Cheap robots may shift car making from China to U.S.: Magna CEO
FRANKFURT (Reuters) - The falling cost of intelligent robots may help repatriate some car manufacturing work away from low-cost locations like China back to factories in Germany and North America, Donald Walker, Chief Executive of auto supplier Magna told Reuters.
Rising wages in China and the cost of importing heavy components like electric car batteries into Europe may lead established car makers to introduce more highly efficient automated manufacturing closer to home, Walker told Reuters in an interview at the Frankfurt auto show.
"If you have a high labor, easy-to-ship part, it has already gone, for the most part, to a low-cost jurisdiction," Walker said about the evolution of assembly work in the car manufacturing business.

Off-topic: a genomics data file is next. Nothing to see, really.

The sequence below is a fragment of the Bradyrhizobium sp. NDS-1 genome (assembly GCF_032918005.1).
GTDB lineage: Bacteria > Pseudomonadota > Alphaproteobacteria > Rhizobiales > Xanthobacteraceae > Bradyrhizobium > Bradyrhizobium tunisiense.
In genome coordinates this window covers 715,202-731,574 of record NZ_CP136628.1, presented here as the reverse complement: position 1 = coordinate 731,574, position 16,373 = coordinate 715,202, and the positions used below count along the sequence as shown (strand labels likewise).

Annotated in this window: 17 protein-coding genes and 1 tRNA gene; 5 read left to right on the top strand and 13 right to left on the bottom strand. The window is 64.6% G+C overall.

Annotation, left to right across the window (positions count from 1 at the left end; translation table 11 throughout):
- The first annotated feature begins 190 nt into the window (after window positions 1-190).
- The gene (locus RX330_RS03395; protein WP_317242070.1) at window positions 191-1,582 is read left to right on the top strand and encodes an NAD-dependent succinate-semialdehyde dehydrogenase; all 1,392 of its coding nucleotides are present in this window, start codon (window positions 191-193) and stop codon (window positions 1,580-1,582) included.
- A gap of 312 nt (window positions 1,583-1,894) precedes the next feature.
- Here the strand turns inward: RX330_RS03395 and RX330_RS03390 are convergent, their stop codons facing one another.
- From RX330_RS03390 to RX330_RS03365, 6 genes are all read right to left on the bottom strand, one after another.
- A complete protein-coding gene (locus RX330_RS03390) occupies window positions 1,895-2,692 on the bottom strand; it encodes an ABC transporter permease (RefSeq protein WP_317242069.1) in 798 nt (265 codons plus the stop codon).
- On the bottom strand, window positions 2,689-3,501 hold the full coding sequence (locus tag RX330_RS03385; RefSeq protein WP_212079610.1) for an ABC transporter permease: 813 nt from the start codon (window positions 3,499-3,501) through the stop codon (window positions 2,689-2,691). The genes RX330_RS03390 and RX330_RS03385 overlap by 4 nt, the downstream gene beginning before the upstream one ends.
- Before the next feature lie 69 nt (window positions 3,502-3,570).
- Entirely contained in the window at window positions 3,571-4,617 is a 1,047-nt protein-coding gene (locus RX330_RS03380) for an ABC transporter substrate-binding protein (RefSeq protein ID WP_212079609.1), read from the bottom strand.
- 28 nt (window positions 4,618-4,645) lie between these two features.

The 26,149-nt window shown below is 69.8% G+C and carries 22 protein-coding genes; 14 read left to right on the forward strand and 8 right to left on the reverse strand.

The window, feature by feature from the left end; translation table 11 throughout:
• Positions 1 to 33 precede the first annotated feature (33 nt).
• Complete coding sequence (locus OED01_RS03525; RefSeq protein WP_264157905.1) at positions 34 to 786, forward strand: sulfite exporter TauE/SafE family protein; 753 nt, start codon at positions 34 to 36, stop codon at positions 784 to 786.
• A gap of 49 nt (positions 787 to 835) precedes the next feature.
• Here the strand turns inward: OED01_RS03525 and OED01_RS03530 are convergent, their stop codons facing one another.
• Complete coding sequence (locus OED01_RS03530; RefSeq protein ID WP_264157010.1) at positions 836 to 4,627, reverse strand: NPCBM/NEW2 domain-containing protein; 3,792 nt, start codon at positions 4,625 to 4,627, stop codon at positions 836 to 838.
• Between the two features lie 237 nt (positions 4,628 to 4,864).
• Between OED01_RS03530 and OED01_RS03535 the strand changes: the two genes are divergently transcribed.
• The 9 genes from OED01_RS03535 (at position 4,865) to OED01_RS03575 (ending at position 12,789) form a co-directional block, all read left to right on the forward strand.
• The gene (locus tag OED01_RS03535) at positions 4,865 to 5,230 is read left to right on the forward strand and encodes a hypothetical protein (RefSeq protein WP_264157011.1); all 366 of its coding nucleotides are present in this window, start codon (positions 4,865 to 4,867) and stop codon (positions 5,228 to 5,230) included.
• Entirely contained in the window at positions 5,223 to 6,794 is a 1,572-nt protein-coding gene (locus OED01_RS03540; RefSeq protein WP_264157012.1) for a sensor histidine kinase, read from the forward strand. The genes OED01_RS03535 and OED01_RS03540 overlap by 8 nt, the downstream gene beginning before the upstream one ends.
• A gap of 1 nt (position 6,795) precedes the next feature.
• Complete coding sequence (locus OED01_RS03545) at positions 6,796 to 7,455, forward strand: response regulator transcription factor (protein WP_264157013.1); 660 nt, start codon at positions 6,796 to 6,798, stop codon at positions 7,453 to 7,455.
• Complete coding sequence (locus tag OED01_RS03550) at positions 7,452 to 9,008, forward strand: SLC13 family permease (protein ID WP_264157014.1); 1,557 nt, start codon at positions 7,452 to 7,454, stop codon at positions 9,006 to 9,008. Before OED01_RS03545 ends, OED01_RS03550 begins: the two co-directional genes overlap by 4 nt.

"A bigger issue is how fast do you have intelligent robotics replace manual labor everywhere in the world," Walker said.
By 2025 the total cost of manufacturing labor is projected to fall between 18 and 33 percent in countries which already deploy industrial robots, including South Korea, China, the U.S. Germany and Japan, a study on advanced manufacturing technologies by the Boston Consulting Group showed.
The emergence of hybrid and electric cars means auto makers have seen an increasing demand for large batteries, Walker explained.
"If you look at a battery, it is a big heavy thing to ship. The things that hold the battery, the bumpers, the wheels, those are big bulky parts," Walker said.
"I think you will still see cars made where the market is. And based on that, the big bulky parts and a lot of the technology in there, will probably be made locally," Walker said.
(Reporting by Edward Taylor; Editing by Ruth Pitchford)
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